U.S. stocks slumped and Treasury markets sent a new recession signal Wednesday after weak German and Chinese economic data stoked fears of an impending global slowdown.

The Dow Jones Industrial Average dropped more than 700 points, or 2.8%, in midday trading, while the yield on the U.S. 30-year Treasury bond fell to a record low.

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The drops erased the optimism sparked a day earlier when the Trump administration abruptly suspended plans to impose new tariffs on goods from China and suggest the volatile swings that have defined trading in August are showing no signs of easing.

Trade tensions between the U.S. and China, uncertainty about the Federal Reserve’s interest-rate policy and signs of slowing economic growth have spurred weeks of turbulence that have rippled through the stock, bond and currency markets.

In the Treasury market, the yield on the U.S. 30-year Treasury bond touched 2.018%, below the previous intraday low of 2.094% in July 2016, according to Tradeweb.

Meanwhile, yields on the 10-year Treasury note briefly fell below two-year yields for the first time since 2007. This kind of inversion between short and long-term yields is viewed by many as a strong signal that a recession is likely in the future.

“Whether we go into recession now or we don’t, it’s not a good sign,” said Michael Farr, president of investment firm Farr, Miller & Washington. “You’re going to see investors temper their enthusiasm more seriously today.”

Timing is everything, though, and markets tend to keep moving higher immediately following a yield-curve inversion. Since 1978, the S&P 500 has risen 13%, on average, from the first time the spread inverts on a closing basis to the beginning of a recession, according to Dow Jones Market Data.

This latest inversion is particularly concerning given it comes on the heels of the Fed cutting short-term rates last month. Many traders and analysts are now looking for additional intervention by the Fed to extend the economic expansion in the U.S.

The Fed’s preferred measure of recession risk is the difference between 10-year and three-month yields, which have consistently shown this kind of signal since late May.

Expectations for further rate cuts jumped Wednesday morning, with Fed-funds futures showing a market-implied probability of nearly 20% that the central bank cuts rates by 50 basis points in September, up from 4% a day ago.

“The Fed doesn’t have the cure for an economic slowdown or recession,” said Kristina Hooper, chief global market strategist at Invesco. “But I do think the Fed has the antidote for the stock market selloff.”

Though U.S. Treasury yields have fallen precipitously, they remain higher than the debt on most developed countries around the world. Yields are negative in Japan and much of Europe, sending investors to piling into U.S. bonds and sending prices higher and yields lower.

“Investors globally have no where else to go for yield,” said John Brady, managing director at brokerage R.J. O’Brien & Associates.

The S&P 500 and Nasdaq Composite declined 2.7% and 3%, respectively, after the indexes rose by more than 1% Tuesday. Energy companies led the declines as the price of U.S.-traded crude oil dropped 5.1% in recent trading.

So far this month, the S&P 500 has posted five swings of at least 1% and is on track for its sixth. During this period, the benchmark index has dropped roughly 5% from its late-July closing record.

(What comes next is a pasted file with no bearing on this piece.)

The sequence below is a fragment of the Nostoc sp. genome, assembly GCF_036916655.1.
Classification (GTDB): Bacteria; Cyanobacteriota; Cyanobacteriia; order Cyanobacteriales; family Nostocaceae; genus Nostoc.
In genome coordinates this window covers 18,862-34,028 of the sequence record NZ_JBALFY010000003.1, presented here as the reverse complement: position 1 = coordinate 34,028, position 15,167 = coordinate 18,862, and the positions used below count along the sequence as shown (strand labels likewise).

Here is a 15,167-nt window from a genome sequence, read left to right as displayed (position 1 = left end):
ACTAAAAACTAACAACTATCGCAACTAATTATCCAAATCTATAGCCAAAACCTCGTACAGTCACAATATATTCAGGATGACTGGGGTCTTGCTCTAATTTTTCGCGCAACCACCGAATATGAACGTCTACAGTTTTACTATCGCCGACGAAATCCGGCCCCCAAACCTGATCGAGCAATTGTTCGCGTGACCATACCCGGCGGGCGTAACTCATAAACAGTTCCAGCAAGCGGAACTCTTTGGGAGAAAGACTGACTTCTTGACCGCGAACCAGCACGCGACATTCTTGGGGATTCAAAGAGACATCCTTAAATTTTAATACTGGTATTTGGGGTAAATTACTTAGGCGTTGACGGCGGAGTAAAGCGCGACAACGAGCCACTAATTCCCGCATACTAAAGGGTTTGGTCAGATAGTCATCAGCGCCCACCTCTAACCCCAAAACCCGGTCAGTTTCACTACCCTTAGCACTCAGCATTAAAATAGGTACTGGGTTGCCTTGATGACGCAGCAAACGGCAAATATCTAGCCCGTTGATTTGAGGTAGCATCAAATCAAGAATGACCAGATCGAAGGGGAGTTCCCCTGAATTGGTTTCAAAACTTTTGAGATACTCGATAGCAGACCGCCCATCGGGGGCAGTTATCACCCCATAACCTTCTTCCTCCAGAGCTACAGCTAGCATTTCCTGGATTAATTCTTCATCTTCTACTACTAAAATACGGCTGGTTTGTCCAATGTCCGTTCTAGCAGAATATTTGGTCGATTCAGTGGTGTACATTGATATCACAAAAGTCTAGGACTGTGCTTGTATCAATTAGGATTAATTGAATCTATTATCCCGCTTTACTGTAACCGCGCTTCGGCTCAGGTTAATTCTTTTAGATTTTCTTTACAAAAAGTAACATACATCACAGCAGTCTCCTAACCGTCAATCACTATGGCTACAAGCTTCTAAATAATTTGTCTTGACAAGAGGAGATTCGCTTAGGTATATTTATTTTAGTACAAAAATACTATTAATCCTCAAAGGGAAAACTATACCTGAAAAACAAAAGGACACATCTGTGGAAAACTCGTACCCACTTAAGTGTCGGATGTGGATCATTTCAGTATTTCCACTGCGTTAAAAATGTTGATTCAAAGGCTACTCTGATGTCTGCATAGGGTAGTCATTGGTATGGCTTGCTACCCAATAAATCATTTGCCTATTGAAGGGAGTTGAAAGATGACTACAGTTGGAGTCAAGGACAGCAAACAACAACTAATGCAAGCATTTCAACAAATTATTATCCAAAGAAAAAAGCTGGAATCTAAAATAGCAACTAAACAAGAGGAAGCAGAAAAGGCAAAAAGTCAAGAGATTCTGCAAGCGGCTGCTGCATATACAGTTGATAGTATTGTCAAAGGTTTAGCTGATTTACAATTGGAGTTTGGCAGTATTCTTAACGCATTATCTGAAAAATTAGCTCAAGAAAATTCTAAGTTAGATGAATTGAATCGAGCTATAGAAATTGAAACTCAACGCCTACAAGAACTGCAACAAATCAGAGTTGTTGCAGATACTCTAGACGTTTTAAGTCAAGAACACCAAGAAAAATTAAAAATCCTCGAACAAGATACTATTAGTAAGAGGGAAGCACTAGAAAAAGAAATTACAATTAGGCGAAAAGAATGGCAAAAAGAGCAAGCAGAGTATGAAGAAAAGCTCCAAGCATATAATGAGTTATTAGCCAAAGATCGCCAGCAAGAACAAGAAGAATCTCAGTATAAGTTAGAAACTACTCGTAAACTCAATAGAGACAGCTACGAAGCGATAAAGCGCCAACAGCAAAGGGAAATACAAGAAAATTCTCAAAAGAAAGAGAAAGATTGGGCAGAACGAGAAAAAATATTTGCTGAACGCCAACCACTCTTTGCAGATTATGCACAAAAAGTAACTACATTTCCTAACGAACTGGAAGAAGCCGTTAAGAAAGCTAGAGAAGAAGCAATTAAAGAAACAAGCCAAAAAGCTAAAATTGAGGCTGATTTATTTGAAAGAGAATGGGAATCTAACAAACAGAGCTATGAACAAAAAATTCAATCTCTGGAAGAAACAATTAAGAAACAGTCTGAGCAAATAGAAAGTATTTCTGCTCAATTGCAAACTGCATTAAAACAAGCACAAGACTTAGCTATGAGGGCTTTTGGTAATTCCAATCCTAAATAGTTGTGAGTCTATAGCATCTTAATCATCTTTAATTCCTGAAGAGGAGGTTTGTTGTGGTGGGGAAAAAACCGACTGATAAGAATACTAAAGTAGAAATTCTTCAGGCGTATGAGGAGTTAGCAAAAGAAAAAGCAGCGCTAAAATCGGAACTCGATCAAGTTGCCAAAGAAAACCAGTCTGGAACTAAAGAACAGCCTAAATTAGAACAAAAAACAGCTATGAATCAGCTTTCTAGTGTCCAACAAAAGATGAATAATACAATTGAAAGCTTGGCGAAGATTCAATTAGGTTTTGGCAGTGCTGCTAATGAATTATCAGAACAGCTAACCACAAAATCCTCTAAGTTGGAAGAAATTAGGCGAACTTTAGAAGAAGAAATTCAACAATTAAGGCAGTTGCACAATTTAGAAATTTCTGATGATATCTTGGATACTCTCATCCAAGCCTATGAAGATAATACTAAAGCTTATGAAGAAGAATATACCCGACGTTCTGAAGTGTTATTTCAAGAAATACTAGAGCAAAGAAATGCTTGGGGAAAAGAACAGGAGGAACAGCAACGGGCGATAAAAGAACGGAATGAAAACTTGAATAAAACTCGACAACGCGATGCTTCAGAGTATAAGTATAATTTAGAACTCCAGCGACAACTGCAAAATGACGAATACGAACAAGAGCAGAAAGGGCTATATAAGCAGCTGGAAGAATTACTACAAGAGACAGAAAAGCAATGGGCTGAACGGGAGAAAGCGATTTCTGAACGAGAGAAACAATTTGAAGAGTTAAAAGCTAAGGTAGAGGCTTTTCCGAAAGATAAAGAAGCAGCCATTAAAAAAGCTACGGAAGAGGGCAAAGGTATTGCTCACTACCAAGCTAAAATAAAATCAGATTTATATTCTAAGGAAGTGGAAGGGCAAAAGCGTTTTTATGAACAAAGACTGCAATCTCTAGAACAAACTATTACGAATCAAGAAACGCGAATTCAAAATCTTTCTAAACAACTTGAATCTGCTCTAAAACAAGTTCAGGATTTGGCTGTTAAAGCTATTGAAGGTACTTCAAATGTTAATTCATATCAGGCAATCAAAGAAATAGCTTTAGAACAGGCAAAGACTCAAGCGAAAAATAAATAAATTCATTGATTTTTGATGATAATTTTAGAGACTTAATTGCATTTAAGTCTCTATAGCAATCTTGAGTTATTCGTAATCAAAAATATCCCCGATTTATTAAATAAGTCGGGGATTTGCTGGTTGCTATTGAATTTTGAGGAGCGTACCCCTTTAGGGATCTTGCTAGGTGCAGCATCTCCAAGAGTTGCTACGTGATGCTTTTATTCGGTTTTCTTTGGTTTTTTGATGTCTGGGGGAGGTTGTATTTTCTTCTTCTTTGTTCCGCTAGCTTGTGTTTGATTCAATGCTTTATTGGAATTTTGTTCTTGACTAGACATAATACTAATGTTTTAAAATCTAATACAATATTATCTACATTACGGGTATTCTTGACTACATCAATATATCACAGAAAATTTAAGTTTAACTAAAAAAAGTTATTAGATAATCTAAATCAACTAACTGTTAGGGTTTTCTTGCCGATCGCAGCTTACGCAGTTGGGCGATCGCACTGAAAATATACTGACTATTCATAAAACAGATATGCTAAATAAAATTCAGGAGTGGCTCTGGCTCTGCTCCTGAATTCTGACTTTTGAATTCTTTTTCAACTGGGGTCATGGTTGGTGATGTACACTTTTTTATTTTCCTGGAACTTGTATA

Market swings tend to be exaggerated when trading is slow. Stock- and bond- trading volumes have been lower than normal this August, JPMorgan Chase analysts said in a recent note. It isn’t unusual to see swift drops this time of year. In August 2011, the stock market tumbled after the Standard & Poor’s downgraded U.S. Treasury debt, and in August 2015, U.S. stocks tumbled in tumultuous trading after Beijing’s unexpected move to devalue its currency.

Wednesday’s moves came despite the White House abruptly changing its policy on Chinese tariffs Tuesday, delaying a round of extra charges from September until December. The delay helped put off concerns that the U.S.-China trade war would have knock-on effects for consumers and domestic demand, although they haven’t gone away completely.

Elsewhere, European stocks fell after data showed the German economy shrank in the second quarter. The Stoxx Europe 600 was down 1.6%, while the German DAX dropped 1.9%.

Germany’s economy contracted by 0.1% in the second quarter due to further declines in exports, and the latest data mean that average quarterly growth has been zero since the third quarter of 2018, according to ING.

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Amid a shaky marketplace, investors are eyeing the yield curve for signs of economic stability. History shows that when the yield curve inverts, a recession may soon follow. Photo Composite: Stephanie Swart for The Wall Street Journal.

The data put pressure on the German government to stimulate the economy through tax cuts or public spending, and the yield on the 10-year German bund touched a fresh record low of minus 0.645%, according to Tradeweb.

The debilitating effect of trade tensions also was visible in Chinese data, as value-added industrial production in the country grew 4.8% in July, significantly lower than the 6.3% increase in June and below expectations of 5.9% growth.

Still, Asian stocks rallied on the tariff delay, with shares in Shanghai up 0.4% and Japan’s Nikkei up 1%. Hong Kong’s Hang Seng was up nearly 0.1% as the city continued to struggle with protests and violence.

China reported a raft of weak economic data, adding to evidence that the world’s second-largest economy is slowing further. Above, containers are moved at a port in Shanghai. Photo: aly song/Reuters

Write to Corrie Driebusch at corrie.driebusch@wsj.com and Paul J. Davies at paul.davies@wsj.com

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